As the changes to Wolny’s life grew, the number on the scale shrunk. He lost a total of 105 pounds, which he’s kept off for more than a decade, and the benefits from those changes had a ripple effect through his life. “I developed much more confidence and energy and took career risks throughout my 20s that I never would have considered,” he says. “I also came out of the closet, and I’m not sure that would have happened otherwise, because I wasn’t confident in myself. It felt like life really began when I took charge of my health.”
He encourages others to make small changes today. “It’s easy to slip into the trap of focusing on quick results without learning good healthy habits,” he says. “Instead, focus on being better today than you were yesterday, and the results will come.”
Learn to love yourself
Dave Conley had a life-long battle with his weight, and it was only when tragedy struck that he became serious about becoming healthy. “I was working at a job I hated and smoking a pack of cigarettes a day, and I weighed 330 pounds,” he shares. “The one thing that brought me joy was my amazing wife, Carole. One day she caught a cold. Sixty hours later, I switch off her life support.” It was the tragedy of losing his wife that shifted something in Conley. “I resolved to live a life worth living,” the 45-year-old says.
“I spent years telling myself I’d lose weight tomorrow, I’d start a new diet next week, or that I’d have more time the next month.” After the loss of his beloved wife, Conley quit smoking, left the job he hated, and lost 150 pounds. Sticking with it is what matters the most when trying to achieve a weight loss goal, according to Conley. “Giving up happens a lot. What matters is your resilience of going back to it.” Learn if you’re self-sabotaging your weight loss efforts.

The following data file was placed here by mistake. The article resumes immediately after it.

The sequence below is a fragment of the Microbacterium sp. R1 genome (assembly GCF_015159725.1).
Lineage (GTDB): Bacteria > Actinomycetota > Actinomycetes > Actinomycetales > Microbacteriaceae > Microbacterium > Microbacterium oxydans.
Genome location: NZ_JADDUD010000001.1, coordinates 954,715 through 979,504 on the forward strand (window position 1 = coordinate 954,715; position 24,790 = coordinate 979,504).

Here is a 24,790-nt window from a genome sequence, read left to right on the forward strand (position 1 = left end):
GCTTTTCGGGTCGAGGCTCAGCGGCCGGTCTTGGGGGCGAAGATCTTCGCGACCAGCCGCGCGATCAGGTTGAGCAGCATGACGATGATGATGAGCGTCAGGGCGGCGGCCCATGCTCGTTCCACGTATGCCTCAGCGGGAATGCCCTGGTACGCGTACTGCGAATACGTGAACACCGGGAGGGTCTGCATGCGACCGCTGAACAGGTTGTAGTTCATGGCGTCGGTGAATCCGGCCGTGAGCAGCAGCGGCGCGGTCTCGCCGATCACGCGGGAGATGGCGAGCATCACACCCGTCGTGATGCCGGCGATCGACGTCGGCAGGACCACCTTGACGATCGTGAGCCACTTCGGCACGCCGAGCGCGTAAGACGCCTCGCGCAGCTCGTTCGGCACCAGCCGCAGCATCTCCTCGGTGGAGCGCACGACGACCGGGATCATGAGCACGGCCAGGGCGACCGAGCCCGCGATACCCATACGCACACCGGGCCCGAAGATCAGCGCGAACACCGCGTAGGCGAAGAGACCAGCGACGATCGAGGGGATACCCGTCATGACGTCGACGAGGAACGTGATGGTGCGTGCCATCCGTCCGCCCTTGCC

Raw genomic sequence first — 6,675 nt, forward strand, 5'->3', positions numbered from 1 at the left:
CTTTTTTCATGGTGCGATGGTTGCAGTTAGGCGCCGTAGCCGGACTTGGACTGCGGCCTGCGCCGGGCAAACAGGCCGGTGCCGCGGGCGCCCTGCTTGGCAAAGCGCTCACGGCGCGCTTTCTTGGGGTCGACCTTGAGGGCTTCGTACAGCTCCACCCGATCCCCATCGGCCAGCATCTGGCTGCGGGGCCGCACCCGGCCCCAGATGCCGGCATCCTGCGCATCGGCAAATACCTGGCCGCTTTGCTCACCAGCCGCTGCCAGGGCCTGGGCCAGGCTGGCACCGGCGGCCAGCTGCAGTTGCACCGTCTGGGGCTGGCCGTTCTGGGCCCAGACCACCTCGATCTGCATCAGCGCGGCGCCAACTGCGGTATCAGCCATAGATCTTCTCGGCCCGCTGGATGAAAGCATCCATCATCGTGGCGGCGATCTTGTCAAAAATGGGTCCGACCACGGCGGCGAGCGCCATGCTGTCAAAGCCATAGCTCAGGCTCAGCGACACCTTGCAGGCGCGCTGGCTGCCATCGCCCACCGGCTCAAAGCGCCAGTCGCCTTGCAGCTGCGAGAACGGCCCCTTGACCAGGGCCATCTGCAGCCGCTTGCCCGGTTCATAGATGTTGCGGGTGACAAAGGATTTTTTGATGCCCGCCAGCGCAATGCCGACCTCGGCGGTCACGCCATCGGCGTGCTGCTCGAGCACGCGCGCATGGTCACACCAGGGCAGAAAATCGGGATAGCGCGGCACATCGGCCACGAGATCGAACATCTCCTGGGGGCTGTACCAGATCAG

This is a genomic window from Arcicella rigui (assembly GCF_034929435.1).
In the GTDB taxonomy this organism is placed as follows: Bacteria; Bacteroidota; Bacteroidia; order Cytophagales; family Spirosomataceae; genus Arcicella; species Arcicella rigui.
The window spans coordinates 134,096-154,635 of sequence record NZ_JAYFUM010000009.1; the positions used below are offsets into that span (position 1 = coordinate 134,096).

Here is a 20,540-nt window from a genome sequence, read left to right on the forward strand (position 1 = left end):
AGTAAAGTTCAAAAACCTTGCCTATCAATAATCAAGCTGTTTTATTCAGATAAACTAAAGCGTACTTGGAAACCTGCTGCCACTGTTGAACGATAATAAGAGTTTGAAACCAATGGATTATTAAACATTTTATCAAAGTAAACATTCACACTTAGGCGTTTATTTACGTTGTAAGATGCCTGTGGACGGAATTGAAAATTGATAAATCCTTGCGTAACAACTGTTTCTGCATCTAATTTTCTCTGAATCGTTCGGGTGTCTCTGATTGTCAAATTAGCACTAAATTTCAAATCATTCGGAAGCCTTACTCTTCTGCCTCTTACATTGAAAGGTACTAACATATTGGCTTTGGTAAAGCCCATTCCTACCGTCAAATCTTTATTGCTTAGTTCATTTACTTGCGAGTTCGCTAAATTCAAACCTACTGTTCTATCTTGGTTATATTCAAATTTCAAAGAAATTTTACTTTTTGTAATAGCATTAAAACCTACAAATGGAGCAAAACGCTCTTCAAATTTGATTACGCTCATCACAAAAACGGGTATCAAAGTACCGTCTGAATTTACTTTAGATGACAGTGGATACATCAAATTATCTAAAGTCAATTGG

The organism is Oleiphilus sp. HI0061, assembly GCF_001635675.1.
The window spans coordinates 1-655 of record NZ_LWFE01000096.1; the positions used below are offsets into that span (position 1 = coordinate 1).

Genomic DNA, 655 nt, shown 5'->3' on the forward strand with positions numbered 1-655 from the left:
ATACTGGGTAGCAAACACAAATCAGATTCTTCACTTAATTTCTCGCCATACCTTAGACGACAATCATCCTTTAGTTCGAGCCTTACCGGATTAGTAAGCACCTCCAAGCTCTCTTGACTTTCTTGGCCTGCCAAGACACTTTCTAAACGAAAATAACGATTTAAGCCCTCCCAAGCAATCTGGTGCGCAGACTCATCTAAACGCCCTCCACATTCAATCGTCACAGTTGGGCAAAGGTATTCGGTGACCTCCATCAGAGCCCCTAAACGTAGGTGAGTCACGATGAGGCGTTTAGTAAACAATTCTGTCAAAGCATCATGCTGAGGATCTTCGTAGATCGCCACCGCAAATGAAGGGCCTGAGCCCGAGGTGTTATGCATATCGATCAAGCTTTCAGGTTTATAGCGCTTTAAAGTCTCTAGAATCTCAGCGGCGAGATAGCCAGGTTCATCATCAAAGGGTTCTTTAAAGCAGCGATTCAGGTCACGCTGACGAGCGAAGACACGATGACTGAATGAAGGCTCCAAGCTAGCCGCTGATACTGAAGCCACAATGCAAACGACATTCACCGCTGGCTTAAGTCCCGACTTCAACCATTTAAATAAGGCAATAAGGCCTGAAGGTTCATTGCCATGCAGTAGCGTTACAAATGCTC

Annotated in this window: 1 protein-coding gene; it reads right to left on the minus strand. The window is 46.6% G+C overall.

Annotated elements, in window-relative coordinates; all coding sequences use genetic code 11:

Reclaim your health
Deb Thompson, PhD, tried to lose weight unsuccessfully for 20 years before making a vow on her 40th birthday to try again. As a psychologist, she knew that her issues with weight were about more than just food. Thompson tells Reader’s Digest, “Doing fun things with my three kids like tobogganing were daunting, because I was so out of shape. The vicious cycle of lack of fitness, discouragement, overeating, and overworking had me absolutely stuck. Life had become a spectator sport.” She continues, “As a mom and a psychologist, I felt more and more uneasy about not walking the talk of good self-care and wellness. Finally, my health risks and feeling awful loomed large enough for me to try again, but from a different perspective: one of reclaiming and caring for myself and health.”
Once she focused on providing nourishment to her entire life through dietary and lifestyle changes, weight loss quickly followed. She recalls, “I committed to a nourished life, not just about how I fed my body with good food, but also how I fuelled myself with good movement, play, rest, and belonging.”
Thompson, now 53, lost a total of 85 pounds through her lifestyle overhaul, and she continues to maintain her weight loss today. “I am fit and active with running, outdoor and indoor cycling, skiing, and hiking. I continue to work as a psychologist, and now also a personal coach, specializing in helping other women who struggle with weight.”